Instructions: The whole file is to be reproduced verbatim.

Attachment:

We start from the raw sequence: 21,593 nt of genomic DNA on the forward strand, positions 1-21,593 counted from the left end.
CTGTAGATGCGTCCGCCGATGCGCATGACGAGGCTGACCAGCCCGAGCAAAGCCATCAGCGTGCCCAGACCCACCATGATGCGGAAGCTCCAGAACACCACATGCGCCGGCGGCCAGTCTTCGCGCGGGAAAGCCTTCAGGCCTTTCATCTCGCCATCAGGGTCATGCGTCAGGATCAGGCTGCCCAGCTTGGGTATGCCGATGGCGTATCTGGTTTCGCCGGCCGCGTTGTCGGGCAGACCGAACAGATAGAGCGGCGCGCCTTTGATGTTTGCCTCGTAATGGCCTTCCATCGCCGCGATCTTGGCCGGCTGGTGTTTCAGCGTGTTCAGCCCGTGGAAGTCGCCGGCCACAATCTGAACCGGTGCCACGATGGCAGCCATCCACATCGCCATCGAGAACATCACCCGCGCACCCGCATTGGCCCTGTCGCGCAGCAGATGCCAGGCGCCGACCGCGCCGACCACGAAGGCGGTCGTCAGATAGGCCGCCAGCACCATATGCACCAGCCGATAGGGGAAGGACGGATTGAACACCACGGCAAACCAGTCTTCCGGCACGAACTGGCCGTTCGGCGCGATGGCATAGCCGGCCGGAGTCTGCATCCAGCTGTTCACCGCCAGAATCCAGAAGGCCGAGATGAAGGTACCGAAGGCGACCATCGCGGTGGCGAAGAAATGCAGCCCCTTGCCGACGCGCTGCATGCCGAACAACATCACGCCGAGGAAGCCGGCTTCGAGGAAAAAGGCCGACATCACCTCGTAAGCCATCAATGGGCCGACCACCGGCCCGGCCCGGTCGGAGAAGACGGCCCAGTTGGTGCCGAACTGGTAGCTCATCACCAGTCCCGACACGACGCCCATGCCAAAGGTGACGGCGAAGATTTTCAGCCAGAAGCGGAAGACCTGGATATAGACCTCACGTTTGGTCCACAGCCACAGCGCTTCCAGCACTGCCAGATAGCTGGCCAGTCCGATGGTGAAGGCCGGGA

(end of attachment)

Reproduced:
We start from the raw sequence: 21,593 nt of genomic DNA on the forward strand, positions 1-21,593 counted from the left end.
CTGTAGATGCGTCCGCCGATGCGCATGACGAGGCTGACCAGCCCGAGCAAAGCCATCAGCGTGCCCAGACCCACCATGATGCGGAAGCTCCAGAACACCACATGCGCCGGCGGCCAGTCTTCGCGCGGGAAAGCCTTCAGGCCTTTCATCTCGCCATCAGGGTCATGCGTCAGGATCAGGCTGCCCAGCTTGGGTATGCCGATGGCGTATCTGGTTTCGCCGGCCGCGTTGTCGGGCAGACCGAACAGATAGAGCGGCGCGCCTTTGATGTTTGCCTCGTAATGGCCTTCCATCGCCGCGATCTTGGCCGGCTGGTGTTTCAGCGTGTTCAGCCCGTGGAAGTCGCCGGCCACAATCTGAACCGGTGCCACGATGGCAGCCATCCACATCGCCATCGAGAACATCACCCGCGCACCCGCATTGGCCCTGTCGCGCAGCAGATGCCAGGCGCCGACCGCGCCGACCACGAAGGCGGTCGTCAGATAGGCCGCCAGCACCATATGCACCAGCCGATAGGGGAAGGACGGATTGAACACCACGGCAAACCAGTCTTCCGGCACGAACTGGCCGTTCGGCGCGATGGCATAGCCGGCCGGAGTCTGCATCCAGCTGTTCACCGCCAGAATCCAGAAGGCCGAGATGAAGGTACCGAAGGCGACCATCGCGGTGGCGAAGAAATGCAGCCCCTTGCCGACGCGCTGCATGCCGAACAACATCACGCCGAGGAAGCCGGCTTCGAGGAAAAAGGCCGACATCACCTCGTAAGCCATCAATGGGCCGACCACCGGCCCGGCCCGGTCGGAGAAGACGGCCCAGTTGGTGCCGAACTGGTAGCTCATCACCAGTCCCGACACGACGCCCATGCCAAAGGTGACGGCGAAGATTTTCAGCCAGAAGCGGAAGACCTGGATATAGACCTCACGTTTGGTCCACAGCCACAGCGCTTCCAGCACTGCCAGATAGCTGGCCAGTCCGATGGTGAAGGCCGGGA